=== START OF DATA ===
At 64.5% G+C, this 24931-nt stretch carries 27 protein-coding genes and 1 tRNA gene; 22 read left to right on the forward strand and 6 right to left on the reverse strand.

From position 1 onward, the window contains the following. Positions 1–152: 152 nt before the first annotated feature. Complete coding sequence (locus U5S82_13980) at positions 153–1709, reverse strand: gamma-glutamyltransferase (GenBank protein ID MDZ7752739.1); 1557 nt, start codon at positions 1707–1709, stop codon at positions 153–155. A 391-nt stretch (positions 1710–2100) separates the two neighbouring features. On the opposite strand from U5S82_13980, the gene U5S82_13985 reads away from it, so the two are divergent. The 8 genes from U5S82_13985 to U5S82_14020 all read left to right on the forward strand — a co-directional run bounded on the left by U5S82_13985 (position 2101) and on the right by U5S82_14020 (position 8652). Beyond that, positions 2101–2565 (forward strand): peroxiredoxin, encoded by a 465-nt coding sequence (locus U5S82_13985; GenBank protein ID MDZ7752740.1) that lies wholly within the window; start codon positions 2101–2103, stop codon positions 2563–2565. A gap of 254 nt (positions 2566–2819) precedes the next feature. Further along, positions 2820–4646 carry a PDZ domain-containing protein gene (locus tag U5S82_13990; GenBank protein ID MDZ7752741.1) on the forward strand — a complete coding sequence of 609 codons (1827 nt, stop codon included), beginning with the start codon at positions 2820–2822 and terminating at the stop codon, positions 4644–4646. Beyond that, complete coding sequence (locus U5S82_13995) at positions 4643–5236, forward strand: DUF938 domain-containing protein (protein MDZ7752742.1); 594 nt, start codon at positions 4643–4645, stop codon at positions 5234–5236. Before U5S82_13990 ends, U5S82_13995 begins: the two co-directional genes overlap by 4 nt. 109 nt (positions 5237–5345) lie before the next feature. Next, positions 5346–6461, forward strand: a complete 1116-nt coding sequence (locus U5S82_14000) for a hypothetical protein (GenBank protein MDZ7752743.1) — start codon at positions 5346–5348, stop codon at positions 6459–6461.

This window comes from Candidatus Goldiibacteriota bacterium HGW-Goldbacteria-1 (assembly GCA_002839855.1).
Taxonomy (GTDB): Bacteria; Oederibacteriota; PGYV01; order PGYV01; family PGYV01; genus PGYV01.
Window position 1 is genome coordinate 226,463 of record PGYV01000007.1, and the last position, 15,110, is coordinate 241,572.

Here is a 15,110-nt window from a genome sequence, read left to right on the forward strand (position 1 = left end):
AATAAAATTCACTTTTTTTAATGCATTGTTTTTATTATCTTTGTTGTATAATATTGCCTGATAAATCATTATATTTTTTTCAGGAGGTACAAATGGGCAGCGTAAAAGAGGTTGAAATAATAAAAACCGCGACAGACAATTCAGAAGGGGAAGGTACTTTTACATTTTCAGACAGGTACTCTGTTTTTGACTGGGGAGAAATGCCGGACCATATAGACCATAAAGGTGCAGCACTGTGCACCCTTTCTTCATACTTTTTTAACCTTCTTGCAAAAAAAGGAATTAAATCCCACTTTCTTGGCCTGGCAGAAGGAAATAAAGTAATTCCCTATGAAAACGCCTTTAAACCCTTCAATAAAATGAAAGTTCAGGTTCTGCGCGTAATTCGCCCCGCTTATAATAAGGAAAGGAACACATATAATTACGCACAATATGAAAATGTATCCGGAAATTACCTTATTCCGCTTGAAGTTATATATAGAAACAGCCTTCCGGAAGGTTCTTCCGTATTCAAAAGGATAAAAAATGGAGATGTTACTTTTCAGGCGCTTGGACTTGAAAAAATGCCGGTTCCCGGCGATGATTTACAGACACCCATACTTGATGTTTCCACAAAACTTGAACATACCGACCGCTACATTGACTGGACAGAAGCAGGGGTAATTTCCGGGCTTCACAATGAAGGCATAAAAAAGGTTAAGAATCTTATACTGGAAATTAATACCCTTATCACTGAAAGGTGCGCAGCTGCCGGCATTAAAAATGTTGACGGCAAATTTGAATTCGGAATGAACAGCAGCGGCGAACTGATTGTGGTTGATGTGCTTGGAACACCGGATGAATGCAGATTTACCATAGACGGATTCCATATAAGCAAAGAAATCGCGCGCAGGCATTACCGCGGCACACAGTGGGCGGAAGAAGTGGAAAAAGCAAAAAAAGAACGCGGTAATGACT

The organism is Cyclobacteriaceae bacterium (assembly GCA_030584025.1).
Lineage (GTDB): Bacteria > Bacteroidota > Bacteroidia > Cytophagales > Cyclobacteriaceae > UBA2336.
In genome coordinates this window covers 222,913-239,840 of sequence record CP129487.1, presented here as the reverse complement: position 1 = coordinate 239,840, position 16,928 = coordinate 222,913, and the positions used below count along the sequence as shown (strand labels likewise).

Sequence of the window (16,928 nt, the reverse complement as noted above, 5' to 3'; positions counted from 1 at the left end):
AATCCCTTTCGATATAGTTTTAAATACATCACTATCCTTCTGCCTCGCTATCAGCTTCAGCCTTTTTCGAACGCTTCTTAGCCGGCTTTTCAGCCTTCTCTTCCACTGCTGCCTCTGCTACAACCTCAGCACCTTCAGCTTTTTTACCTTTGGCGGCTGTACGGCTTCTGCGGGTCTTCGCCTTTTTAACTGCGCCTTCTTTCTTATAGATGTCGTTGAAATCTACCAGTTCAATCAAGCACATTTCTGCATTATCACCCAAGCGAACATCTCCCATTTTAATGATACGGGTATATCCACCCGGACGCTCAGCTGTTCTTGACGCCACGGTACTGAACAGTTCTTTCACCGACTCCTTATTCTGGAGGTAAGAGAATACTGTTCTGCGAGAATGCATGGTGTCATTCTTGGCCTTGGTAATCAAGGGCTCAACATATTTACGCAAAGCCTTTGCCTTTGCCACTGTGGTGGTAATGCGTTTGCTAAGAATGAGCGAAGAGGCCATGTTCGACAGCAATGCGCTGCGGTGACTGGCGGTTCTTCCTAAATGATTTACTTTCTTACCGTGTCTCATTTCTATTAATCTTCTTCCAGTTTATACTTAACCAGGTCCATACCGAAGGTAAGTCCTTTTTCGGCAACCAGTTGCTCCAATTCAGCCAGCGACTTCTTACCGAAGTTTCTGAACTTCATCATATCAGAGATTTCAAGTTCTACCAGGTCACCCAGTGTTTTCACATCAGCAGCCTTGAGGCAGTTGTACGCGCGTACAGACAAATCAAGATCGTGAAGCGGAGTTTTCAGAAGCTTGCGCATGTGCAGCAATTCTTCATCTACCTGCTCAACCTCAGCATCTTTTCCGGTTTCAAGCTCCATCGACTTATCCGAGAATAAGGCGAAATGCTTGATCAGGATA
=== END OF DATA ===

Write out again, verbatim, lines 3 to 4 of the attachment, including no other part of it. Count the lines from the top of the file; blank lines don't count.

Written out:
This window comes from Candidatus Goldiibacteriota bacterium HGW-Goldbacteria-1 (assembly GCA_002839855.1).
Taxonomy (GTDB): Bacteria; Oederibacteriota; PGYV01; order PGYV01; family PGYV01; genus PGYV01.